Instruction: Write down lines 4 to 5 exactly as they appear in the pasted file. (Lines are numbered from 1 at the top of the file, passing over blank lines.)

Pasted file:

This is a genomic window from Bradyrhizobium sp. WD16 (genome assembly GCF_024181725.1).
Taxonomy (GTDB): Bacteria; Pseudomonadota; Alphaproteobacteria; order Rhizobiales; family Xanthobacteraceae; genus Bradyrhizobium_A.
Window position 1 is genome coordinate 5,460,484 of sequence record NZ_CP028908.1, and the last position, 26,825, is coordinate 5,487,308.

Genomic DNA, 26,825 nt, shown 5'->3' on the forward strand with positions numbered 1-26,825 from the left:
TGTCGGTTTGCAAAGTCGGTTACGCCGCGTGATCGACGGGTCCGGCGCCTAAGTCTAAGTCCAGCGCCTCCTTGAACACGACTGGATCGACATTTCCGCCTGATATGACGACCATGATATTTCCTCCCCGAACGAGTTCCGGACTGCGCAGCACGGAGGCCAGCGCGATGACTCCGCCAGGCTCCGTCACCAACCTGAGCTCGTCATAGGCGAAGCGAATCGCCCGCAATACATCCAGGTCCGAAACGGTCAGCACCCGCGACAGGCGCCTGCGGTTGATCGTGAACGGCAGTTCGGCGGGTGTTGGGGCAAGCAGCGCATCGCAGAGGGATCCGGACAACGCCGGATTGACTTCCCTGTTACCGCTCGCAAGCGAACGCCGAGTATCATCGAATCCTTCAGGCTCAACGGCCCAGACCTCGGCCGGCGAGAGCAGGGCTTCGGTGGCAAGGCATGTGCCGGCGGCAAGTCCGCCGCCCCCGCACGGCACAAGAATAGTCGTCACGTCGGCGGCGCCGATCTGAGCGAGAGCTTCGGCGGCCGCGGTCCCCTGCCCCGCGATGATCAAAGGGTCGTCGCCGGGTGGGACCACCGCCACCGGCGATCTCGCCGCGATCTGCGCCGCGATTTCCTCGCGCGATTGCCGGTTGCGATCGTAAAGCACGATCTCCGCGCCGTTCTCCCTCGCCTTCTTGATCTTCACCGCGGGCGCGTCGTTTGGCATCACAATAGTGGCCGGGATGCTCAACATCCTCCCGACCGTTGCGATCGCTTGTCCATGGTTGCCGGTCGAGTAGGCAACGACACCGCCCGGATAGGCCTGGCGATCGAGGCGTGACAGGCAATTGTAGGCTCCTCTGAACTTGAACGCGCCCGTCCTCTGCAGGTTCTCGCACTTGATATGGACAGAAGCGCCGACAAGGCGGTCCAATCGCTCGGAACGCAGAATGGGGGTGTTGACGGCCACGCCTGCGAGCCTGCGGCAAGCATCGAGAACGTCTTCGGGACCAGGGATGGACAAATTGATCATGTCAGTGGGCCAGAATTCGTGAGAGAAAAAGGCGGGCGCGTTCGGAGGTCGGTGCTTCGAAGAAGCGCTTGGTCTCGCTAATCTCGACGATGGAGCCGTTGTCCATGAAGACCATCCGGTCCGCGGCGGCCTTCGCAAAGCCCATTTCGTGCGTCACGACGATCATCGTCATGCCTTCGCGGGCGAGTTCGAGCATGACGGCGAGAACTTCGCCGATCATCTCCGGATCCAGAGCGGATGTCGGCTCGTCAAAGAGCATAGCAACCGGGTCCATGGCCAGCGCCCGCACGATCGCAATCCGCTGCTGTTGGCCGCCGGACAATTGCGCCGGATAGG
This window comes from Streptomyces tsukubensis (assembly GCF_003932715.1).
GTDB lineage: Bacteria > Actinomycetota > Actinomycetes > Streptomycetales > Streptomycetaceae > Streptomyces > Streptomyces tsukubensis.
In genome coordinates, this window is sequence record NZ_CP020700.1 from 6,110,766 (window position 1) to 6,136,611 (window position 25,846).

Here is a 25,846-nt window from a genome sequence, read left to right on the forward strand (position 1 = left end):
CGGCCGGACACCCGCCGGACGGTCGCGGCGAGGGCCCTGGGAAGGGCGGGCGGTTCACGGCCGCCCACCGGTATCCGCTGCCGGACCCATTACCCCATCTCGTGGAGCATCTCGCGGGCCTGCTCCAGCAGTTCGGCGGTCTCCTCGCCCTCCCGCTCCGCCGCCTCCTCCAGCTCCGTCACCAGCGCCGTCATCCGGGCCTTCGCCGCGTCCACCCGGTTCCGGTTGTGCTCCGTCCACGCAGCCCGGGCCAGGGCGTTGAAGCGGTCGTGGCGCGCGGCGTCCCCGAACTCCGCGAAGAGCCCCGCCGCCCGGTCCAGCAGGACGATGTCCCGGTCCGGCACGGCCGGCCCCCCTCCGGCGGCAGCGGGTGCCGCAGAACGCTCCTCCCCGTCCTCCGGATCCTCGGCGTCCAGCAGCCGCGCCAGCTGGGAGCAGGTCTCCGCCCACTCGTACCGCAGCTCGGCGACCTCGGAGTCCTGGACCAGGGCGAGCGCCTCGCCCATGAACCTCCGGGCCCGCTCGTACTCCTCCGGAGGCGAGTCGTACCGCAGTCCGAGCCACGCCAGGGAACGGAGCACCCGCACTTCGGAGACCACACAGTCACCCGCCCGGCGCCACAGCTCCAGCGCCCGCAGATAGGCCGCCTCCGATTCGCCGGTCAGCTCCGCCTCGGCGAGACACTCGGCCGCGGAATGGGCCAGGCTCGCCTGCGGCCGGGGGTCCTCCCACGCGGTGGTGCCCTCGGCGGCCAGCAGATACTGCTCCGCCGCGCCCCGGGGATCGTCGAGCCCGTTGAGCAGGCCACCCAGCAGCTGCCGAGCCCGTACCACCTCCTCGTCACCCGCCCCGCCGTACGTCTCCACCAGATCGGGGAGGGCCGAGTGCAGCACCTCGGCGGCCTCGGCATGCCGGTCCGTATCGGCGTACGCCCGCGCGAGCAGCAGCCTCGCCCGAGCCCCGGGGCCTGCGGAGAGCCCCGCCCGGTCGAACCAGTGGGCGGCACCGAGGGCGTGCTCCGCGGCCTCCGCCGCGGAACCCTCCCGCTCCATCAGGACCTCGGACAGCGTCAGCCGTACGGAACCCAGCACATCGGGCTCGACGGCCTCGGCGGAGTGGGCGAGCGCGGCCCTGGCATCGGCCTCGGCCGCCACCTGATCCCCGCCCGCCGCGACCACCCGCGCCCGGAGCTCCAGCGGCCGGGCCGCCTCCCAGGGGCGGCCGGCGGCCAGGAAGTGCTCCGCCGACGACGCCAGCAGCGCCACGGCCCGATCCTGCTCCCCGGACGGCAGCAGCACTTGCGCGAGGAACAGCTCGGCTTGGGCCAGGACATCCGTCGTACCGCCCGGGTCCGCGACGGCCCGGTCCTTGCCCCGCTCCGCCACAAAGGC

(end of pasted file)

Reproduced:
Genomic DNA, 26,825 nt, shown 5'->3' on the forward strand with positions numbered 1-26,825 from the left:
TGTCGGTTTGCAAAGTCGGTTACGCCGCGTGATCGACGGGTCCGGCGCCTAAGTCTAAGTCCAGCGCCTCCTTGAACACGACTGGATCGACATTTCCGCCTGATATGACGACCATGATATTTCCTCCCCGAACGAGTTCCGGACTGCGCAGCACGGAGGCCAGCGCGATGACTCCGCCAGGCTCCGTCACCAACCTGAGCTCGTCATAGGCGAAGCGAATCGCCCGCAATACATCCAGGTCCGAAACGGTCAGCACCCGCGACAGGCGCCTGCGGTTGATCGTGAACGGCAGTTCGGCGGGTGTTGGGGCAAGCAGCGCATCGCAGAGGGATCCGGACAACGCCGGATTGACTTCCCTGTTACCGCTCGCAAGCGAACGCCGAGTATCATCGAATCCTTCAGGCTCAACGGCCCAGACCTCGGCCGGCGAGAGCAGGGCTTCGGTGGCAAGGCATGTGCCGGCGGCAAGTCCGCCGCCCCCGCACGGCACAAGAATAGTCGTCACGTCGGCGGCGCCGATCTGAGCGAGAGCTTCGGCGGCCGCGGTCCCCTGCCCCGCGATGATCAAAGGGTCGTCGCCGGGTGGGACCACCGCCACCGGCGATCTCGCCGCGATCTGCGCCGCGATTTCCTCGCGCGATTGCCGGTTGCGATCGTAAAGCACGATCTCCGCGCCGTTCTCCCTCGCCTTCTTGATCTTCACCGCGGGCGCGTCGTTTGGCATCACAATAGTGGCCGGGATGCTCAACATCCTCCCGACCGTTGCGATCGCTTGTCCATGGTTGCCGGTCGAGTAGGCAACGACACCGCCCGGATAGGCCTGGCGATCGAGGCGTGACAGGCAATTGTAGGCTCCTCTGAACTTGAACGCGCCCGTCCTCTGCAGGTTCTCGCACTTGATATGGACAGAAGCGCCGACAAGGCGGTCCAATCGCTCGGAACGCAGAATGGGGGTGTTGACGGCCACGCCTGCGAGCCTGCGGCAAGCATCGAGAACGTCTTCGGGACCAGGGATGGACAAATTGATCATGTCAGTGGGCCAGAATTCGTGAGAGAAAAAGGCGGGCGCGTTCGGAGGTCGGTGCTTCGAAGAAGCGCTTGGTCTCGCTAATCTCGACGATGGAGCCGTTGTCCATGAAGACCATCCGGTCCGCGGCGGCCTTCGCAAAGCCCATTTCGTGCGTCACGACGATCATCGTCATGCCTTCGCGGGCGAGTTCGAGCATGACGGCGAGAACTTCGCCGATCATCTCCGGATCCAGAGCGGATGTCGGCTCGTCAAAGAGCATAGCAACCGGGTCCATGGCCAGCGCCCGCACGATCGCAATCCGCTGCTGTTGGCCGCCGGACAATTGCGCCGGATAGG